5. 75 Ah Balling Peanut Soup

Photo by Zippy Lee

Golden Mile Food Centre is one of my favourite places to eat whenever I am craving local food!

I still remember when I was in secondary school, my mum often brought me here because the army market is located just upstairs, where they sell all the essential items for NPCC, which was my co-curricular activity in school. Also during my polytechnic days, my internship was located really nearby, so I often ate here for lunch break.

There are actually so many awesome things to eat here such as the chicken rice and Hokkien mee, but I have to say that one of my favourites has got to be the Ah Balling glutinous rice balls! This stall has been there for quite some time. They sell rice balls with many flavours such as green tea, red bean, peanut and sesame seed. I love that the price is so reasonable (five for $2) and the rice balls are so big, chewy and filled generously. Beware of the oozing of the fillings though, haha! These glutinous rice balls are then served in either peanut or ginger soup. Peanut is more favourable for me as I feel that it's tasty but not too sweet. Even though I have officially ended my internship, whenever I am nearby, I would try to make it a point to have this soup! So head over and try it if you love tang yuan.

6. Ho Bee Roasted Food (Blk 628 Ang Mo Kio Market & Food Centre)

Photo by Nat Ow

Mee chiang kueh always tasted sweeter with you, mama

Back in my primary and secondary school days, I'd look forward to the term holidays like any other kid. Not just because I could finally kick back and not have to worry about homework (for at least the first few days or weeks until I start to panic from the impending reopening of school gates), but also because I get up a bit later to eat breakfast with my late grandma. She'd always ask the night before what I wanted, before listing a whole list of items that I could choose from, such as carrot cake or char siew pau.

But I'd always choose my favourite, mee chiang kueh (pancake with peanut/red bean filling). I just loved the dense pancake, slathered with silky smooth red bean paste or crunchy peanuts in between. The next morning, she would then walk all the way to the market just to buy what we wanted to eat, despite her having difficulty in walking. So when we got to the breakfast table, we'd be able to eat our favourite dishes from the market together.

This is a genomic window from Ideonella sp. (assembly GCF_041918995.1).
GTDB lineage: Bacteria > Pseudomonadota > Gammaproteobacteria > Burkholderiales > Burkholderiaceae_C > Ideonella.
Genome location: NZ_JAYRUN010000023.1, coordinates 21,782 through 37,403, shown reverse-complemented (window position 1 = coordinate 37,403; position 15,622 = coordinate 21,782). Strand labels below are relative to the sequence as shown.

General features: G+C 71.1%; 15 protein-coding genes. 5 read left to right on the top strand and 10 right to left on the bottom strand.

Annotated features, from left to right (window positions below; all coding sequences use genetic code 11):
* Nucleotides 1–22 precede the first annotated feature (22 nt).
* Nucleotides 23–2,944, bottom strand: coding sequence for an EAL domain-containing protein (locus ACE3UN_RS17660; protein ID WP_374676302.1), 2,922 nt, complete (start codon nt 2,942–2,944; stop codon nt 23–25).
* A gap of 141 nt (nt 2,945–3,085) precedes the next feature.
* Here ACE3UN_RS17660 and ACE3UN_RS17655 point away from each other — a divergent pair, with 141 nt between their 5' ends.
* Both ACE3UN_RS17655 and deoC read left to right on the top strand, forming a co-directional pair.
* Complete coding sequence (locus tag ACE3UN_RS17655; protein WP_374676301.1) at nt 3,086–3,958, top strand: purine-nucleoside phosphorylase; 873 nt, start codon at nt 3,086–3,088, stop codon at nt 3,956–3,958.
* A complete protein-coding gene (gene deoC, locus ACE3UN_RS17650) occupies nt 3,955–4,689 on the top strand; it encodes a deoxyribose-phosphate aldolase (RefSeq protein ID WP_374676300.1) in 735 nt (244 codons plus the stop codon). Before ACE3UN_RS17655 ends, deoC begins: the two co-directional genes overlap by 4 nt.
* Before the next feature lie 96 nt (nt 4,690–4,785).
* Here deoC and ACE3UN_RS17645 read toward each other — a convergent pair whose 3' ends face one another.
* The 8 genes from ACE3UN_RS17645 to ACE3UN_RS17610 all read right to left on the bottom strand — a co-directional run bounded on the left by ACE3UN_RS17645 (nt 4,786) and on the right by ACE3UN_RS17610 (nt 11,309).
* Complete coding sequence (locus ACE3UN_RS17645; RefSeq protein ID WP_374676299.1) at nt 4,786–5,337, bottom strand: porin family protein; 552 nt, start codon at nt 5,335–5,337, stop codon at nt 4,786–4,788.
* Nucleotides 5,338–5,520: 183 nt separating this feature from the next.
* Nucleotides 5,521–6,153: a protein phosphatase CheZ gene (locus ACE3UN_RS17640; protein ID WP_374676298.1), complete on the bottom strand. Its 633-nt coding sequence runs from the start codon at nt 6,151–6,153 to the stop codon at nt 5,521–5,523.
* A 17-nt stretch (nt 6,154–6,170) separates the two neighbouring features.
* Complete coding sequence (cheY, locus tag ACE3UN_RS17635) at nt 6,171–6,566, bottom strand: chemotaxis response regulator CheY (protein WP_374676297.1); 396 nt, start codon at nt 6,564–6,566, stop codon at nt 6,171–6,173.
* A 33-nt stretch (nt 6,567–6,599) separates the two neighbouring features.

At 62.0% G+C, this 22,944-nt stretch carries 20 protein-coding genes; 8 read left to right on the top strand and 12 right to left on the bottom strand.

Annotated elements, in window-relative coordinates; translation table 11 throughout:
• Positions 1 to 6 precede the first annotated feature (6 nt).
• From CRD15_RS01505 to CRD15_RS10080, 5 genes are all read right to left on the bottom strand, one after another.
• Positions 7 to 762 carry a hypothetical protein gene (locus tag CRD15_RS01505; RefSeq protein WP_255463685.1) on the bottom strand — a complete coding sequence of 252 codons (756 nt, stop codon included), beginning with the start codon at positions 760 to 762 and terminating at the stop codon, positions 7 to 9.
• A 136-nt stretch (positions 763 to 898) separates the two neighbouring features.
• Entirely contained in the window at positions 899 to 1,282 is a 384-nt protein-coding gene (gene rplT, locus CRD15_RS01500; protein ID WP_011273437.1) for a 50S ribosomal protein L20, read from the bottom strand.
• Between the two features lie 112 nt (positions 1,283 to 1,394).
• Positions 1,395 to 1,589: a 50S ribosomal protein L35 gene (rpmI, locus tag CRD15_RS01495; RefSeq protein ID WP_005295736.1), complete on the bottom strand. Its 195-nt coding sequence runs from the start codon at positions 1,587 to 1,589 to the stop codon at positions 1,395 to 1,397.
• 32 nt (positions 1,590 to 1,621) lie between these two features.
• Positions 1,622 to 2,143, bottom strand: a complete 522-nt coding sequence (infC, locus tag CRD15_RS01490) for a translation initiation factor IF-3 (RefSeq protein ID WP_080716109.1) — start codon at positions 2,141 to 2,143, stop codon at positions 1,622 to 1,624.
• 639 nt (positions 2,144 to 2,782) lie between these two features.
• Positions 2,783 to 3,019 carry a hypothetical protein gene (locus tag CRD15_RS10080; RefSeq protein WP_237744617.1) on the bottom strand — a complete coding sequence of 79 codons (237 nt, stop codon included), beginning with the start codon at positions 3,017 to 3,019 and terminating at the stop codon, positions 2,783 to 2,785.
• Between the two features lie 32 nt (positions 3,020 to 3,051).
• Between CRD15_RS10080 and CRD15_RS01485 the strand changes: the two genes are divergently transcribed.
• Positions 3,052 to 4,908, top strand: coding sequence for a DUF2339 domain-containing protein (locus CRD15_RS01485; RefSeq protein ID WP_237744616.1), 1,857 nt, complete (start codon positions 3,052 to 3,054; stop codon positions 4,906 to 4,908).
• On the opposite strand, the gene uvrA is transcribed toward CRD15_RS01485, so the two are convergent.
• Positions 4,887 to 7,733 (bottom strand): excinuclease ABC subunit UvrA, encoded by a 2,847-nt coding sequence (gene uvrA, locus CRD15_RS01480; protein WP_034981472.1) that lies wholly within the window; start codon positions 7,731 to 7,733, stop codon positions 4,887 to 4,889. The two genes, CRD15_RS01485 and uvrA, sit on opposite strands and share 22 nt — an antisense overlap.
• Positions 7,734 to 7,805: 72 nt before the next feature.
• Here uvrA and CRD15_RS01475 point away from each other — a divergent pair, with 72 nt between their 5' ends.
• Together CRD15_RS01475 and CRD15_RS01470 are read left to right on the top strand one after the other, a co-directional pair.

I never got to tell her this, but what food we had for breakfast didn't matter; what mattered to me was being able to eat with her beside me. Now whenever my mum buys back some mee chiang kueh, it always brings back good stories and laughs at the breakfast table with my mama, as I would call her. Mee chiang kueh always tasted sweeter when she was around, and I'm always thankful for the sweet memories I had with her. #Hawkerpedia

7. Traditional Haig Road Putu Piring

Photo by Huining Liang

I have been living in Haig Road all my life and this stall has been around since I was a little kid. My mum would buy this for me whenever I was sick. Till now, I still crave for it occasionally and I could easily get it since it's just below my block. This is my favourite childhood snack. From $1 for three pieces to $2 for five pieces, it's taste has never changed. The skin is thin and soft, while the generous amount of gula melaka filling is gooey and not too sweet. The grated coconut is slightly salty to compliment the sweet taste, while the pandan leaves further enhance the fragrance. I hope this traditional Malay kueh will be passed on to the next generations. #Hawkerpedia

8. Whampoa Drive Market & Food Centre (Blk 90)

Photo by Tammy Wee

Cold beancurd with grass jelly

This bowl of unpretentious old school beancurd (with toppings) was introduced to me by my dear aunt who stays around the area and loves taking me out for good food. Since then we'd visit the stall to end a precious day of catch-up on a sweet note. It is also a must-get when my family happens to be around the area. The smooth beancurd here has an unexplainable homely taste, making it a family favourite. Toppings-wise, I would recommend their red (kidney) beans, as unlike the usual bland, small and coarse-textured red beans you get at bad hawker dessert stalls, the ones here are sweet and wholesome! P.S. this stall is right next to Loy Kee Chicken Porridge & Rice. #Hawkerpedia

9. The Dessert Shop

Photo by Jacq Ong

Red bean ice is something I grow up lovin'.

There isn't a particular stall I go to but the one near my place has won my heart, and this has always been my dessert when dining at the hawker. Thankful that it's still available today though not everywhere has it, and my parents know how much I adore this bowl of old school red bean ice. The key thing is the condensed milk and well-cooked red beans which gives a soft and smooth azuki texture. I'm a big fan of this and glad that I have family and friends who shares the same joy as me. Who else is crazy over this too?

10. Kim Lotus Dessert

Photo by Vanessa Kou

Mango sago and chendol

My favourite and definitely my family's go-to dessert store since I was young, Kim Lotus is frequented by most living in the neighbourhood, be it young or old. There is always a steady stream of people queuing, often for take-away and at times sit-in to enjoy the desserts. A sweet reward after swimming lessons or a pick-me-up following a gruelling day at school or just a simple after-meal dessert... Food plays a large role in my childhood hence affordable and consistent the variety of desserts at Kim Lotus are always a treat. (P.S. their cold bubur cha cha is my favourite.) #Hawkerpedia